For an Ambitious Reform of the Common Agricultural Policy

In late 2009, leading agricultural economists from all over Europe issued a declaration on ‘A Common Agricultural Policy for European Public Goods’. They proposed the abolition of market intervention and blanket income support to farmers, and outlined a more efficient, greener CAP. Since then, DG Agriculture, the European Parliament and many member states have adopted positions that closely stick to the status quo. Now a new declaration ‘For an Ambitious Reform of the Common Agricultural Policy’ has been published. All European economists who work on agricultural policy issues are invited to join the declaration online.

The declaration states:

The need for ambitious CAP reform: The Common Agricultural Policy (CAP) fails to adequately fulfill important societal objectives: to enhance biodiversity and climate protection, improve water quality, preserve scenic landscapes, increase animal welfare, promote innovative, efficient farming and fair competition in the internal market, and avoid harming farmers abroad.

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EU budget review cautious on future spending priorities

The Commission has published its long-delayed budget review which follows a public consultation on the EU budget which began as a mid-term budget review in 2008-09. An earlier version leaked last year, and apparently drafted by Commission President Barroso’s advisers (see Jack Thurston’s post on this), recommended specific targets for the reallocation of EU spending, including a reduction in agricultural spending to around one-third of the budget.

The review published today is a more anodyne document, and it shies away from making specific recommendations on which expenditure areas might see their budgets cut. In this it closely resembles the leaked document on CAP reform put into the public domain earlier this month and which also summarises the conclusions of a public consultation.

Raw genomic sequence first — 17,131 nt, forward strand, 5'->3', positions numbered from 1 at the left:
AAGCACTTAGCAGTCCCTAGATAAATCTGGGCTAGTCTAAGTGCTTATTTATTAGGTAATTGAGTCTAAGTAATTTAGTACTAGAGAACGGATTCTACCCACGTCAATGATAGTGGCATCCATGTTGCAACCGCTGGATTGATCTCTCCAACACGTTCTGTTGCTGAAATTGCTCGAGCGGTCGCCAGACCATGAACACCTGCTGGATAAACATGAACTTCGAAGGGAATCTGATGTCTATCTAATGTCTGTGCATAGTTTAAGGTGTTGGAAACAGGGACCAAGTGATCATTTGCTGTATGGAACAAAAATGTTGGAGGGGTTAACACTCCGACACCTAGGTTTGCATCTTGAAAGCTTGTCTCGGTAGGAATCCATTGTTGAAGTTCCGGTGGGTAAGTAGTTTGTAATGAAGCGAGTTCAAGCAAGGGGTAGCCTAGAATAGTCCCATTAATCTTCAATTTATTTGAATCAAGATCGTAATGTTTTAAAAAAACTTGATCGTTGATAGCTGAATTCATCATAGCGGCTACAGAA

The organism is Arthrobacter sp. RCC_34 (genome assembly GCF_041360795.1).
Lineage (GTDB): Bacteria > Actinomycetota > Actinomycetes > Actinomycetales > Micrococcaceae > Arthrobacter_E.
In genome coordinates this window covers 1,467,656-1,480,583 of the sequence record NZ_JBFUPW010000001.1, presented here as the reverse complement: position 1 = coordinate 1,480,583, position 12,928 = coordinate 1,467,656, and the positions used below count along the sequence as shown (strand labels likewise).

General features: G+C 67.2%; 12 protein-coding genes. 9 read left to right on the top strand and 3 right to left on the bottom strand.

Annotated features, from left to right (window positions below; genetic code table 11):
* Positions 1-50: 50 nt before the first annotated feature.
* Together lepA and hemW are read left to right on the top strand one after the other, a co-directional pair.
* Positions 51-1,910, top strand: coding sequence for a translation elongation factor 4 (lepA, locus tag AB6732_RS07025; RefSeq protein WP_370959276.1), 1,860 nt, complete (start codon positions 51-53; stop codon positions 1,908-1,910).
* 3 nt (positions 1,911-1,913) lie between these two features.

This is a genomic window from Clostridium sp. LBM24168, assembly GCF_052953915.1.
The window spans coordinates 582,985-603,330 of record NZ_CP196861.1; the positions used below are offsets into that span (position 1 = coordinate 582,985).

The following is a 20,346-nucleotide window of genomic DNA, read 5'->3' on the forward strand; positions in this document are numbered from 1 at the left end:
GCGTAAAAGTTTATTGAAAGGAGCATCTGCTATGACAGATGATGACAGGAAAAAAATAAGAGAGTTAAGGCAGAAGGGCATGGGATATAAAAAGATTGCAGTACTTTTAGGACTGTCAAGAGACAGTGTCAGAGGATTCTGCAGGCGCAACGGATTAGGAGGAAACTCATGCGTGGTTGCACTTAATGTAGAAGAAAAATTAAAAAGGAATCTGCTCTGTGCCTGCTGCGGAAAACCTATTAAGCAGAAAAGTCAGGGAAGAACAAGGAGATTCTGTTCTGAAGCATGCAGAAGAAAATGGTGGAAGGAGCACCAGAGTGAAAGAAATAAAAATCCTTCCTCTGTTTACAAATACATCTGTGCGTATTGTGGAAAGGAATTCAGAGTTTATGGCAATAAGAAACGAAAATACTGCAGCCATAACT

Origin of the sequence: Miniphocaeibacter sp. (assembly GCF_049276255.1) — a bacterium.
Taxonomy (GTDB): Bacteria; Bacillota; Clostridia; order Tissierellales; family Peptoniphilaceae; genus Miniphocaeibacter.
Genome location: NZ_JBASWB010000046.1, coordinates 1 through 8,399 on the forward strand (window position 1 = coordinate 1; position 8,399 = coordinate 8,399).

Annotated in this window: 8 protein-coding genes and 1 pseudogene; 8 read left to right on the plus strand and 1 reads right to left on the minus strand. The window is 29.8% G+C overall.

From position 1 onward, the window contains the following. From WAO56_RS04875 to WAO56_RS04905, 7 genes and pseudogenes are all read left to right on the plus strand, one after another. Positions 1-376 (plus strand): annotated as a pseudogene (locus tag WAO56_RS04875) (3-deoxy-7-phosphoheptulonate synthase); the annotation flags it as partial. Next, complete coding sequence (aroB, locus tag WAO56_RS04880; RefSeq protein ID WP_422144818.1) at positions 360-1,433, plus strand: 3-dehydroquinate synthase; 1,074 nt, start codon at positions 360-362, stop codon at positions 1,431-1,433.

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Commission leaked draft fails to advance reform debate

The draft Commission communication on the CAP towards 2020 is an underwhelming document, not just for those seeking to push an ambitious reform agenda but also for those seeking a roadmap to address issues that the Commissioner himself has identified as up for discussion. As Mairead McGuinness, the Irish MEP, commented, it lacks both detail and substance, and is devoid of both figures and analysis.

Nonetheless, it does contain some clues on what DG Agri might like to see in the final package, however cautiously they are expressed. The language used does nudge the debate on the future CAP in slightly different directions to the current CAP.

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The circle that cannot be squared

An extended guest post by Jorge Núñez Ferrer , takes a close look at the leaked commission communication on the future of the CAP. Dr Núñez Ferrer (pictured, right) is Associate Research Fellow at the Centre for European Policy Studies and has written widely on the CAP and the EU budget

The CAP 2020 reform philosophy has finally seen the light, albeit only in leaked form. A carefully drafted document contains the usual CAP rhetoric punctuated by some apparently strong deviations from past doctrine. But once the objectives and policy proposals are reduced to their basic components, much of the fizz disappears.

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The Commission communication leak in full

PDF to download. Main text (without footnotes and annex):

EUROPEAN COMMISSION

Brussels, 2910912010
COM(2010) version finale

COMMUNICATION FROM THE COMMISSION TO THE COUNCIL, THE EUROPEAN PARLIAMENT, THE EUROPEAN ECONOMIC AND SOCIAL COMMITTEE AND THE COMMITTEE OF THE REGIONS

The CAP towards 2020: Meeting the food, natural resources and territorial challenges of the future

1. INTRODUCTION

The Common Agricultural Policy (CAP) is confronted with a set of challenges, some unique in nature, and most unforeseen, that invite the EU to make a strategic choice for the longterm future of its agriculture and rural areas.

In preparation for this Communication, the Commission organised an extensive public debate earlier in 2010 that concluded with a conference in July 20101¥ The Council discussed during four successive Presidencies the reform, the European Parliament (EP) adopted an own initiative report on the post-2013 CAP, and its link with the Europe 2020 Strategy and both the Economic and Social Committee and the Committee of the Regions (CoR) have come forward with position papers.

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